5 Android Apps You Shouldn’t Miss This Week

5 Android Apps You Shouldn’t Miss This Week

AAW Dragon Siege screenshot

Welcome to the 468th edition of Android Apps Weekly. Here are the big headlines from last week.

  • Sony is working on a monitoring app for its Android TVs. The Monitor app works to prevent piracy. It would basically block sideloading of apps known to display pirated content. You can read more at the link, but here I hope it does not interfere with normal page load.
  • YouTube is testing live TV with a small subset of its users. It allows you to watch live TV for free with advertising support. The service will compete with Tubi, Pluto TV and Roku. All of these services also offer free live TV. We expect it to be rolled out later this year.
  • Google updated its official clock app this week. The new clock app makes it easier to create a custom alarm. It takes a sound straight from the app and gives you the tools to turn it into an alarm sound. It’s not a huge update, but it makes the app more useful.
  • Google Podcasts is not doing well. Recently it stopped appearing in Google search results and it is minimized in other areas. A Google spokesperson said these changes are normal. That doesn’t mean good news for Google Podcasts.
  • Google Stadia officially died this week. We wrote a eulogy for the service, so we won’t go into great detail here. Google also released a tool to convert a Stadia controller into a regular Bluetooth controller, but warns that it removes Wi-Fi functionality. Click on the links to learn more. Goodbye, Google Stadia.
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Dragon Siege: Kingdom Conquest

Price: Free to play

Dragon Siege: Kingdom Conquest is a kingdom builder with some extra mechanics. Players focus on building a kingdom and then defending it against invaders. There is also the option to build an army and attack with them. The game includes real-time battles, dragons and some other things too. For example, you can also grow food, although it is not a super-intensive activity. It’s been a while since we’ve seen a game like this, and it’s nice to see the genre still evolving.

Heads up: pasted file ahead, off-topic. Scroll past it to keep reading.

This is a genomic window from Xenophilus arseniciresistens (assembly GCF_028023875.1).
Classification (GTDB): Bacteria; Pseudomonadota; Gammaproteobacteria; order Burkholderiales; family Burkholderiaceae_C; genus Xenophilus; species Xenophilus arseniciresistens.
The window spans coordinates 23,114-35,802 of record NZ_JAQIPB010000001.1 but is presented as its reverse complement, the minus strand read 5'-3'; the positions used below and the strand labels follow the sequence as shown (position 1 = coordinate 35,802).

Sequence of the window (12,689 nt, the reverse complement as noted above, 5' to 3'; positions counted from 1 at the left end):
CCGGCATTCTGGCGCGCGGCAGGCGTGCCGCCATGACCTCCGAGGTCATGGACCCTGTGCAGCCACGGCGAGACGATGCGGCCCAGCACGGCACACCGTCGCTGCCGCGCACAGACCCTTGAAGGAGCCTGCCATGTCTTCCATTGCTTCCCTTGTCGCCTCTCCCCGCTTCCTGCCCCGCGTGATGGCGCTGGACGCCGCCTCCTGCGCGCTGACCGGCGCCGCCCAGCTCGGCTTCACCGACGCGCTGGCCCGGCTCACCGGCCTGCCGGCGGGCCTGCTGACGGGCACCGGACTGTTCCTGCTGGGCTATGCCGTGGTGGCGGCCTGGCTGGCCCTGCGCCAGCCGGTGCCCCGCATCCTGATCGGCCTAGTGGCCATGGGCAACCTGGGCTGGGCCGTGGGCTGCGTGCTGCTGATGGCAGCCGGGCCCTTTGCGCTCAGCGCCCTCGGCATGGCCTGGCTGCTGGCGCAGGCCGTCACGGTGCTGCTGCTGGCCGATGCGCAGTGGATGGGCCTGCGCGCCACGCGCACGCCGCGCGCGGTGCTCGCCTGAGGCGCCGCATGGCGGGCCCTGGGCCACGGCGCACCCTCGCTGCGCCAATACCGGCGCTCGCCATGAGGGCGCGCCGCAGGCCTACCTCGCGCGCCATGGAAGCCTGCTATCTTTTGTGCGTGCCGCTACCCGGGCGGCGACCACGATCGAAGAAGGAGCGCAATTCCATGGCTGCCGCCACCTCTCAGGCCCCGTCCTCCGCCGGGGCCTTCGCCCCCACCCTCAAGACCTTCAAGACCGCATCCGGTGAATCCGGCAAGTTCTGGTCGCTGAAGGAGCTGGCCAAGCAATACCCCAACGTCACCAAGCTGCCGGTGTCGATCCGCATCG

A moment

Price: Free / $2.99 ​​per month / $29.99 one time

One Sec screenshot 2023

One Sec is a digital wellness app that helps you use distracting apps less often. It prompts you to do a short breathing exercise before opening distracting apps. Apparently it helps regulate your use, relieves stress and has other benefits. We only tested it for a few hours, so we may not have seen the long-term benefits, but some people do. You can try it for free, or buy it for $2.99 ​​per month or $29.99 as a one-time payment. We recommend giving it a demo and seeing if it works before you buy anything.

Design Diary

Price: Free to play

Design Diary is a match-three puzzle game. The game contains a bunch of levels for players to get through. Once completed, they unlock items that they can use to decorate their houses in the game. That’s pretty much the gameplay loop. More things unlock the more you play, and you decorate as you like. It’s certainly not the deepest game, but it’s family-friendly, provided you have a password for in-app purchases. It can be played offline as well, a rarity for a free-to-play game.

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Myne screenshot 2023

Myne is a FOSS app that allows you to download e-books from Project GutenBerg. For those unfamiliar, Project GutenBerg is a library of free e-books. Myne allows you to access them in app format. The app also uses Google Books as a source of book data, which is a nice touch. From there it’s pretty easy. You download books from the library, read them, and that’s it. The selection is pretty decent for a completely free collection, and it’s a good source of free reading material. The only downside is that Myne is only available on GitHub, so you have to sideload it.

Sort Master

Price: Free to play

Sort Master is a puzzle game where you move water from one container to another. The goal is to mix the colors and get each container full of water from one color. It’s not a difficult premise, but it increases in difficulty over time. The developer makes the game a bit more relaxing by not giving the player a penalty for mistakes and also allowing unlimited attempts. It’s also a family-friendly game, and we think younger kids in particular will find something like this fun.

If we missed any great Android apps or gaming news, let us know about them in the comments section.
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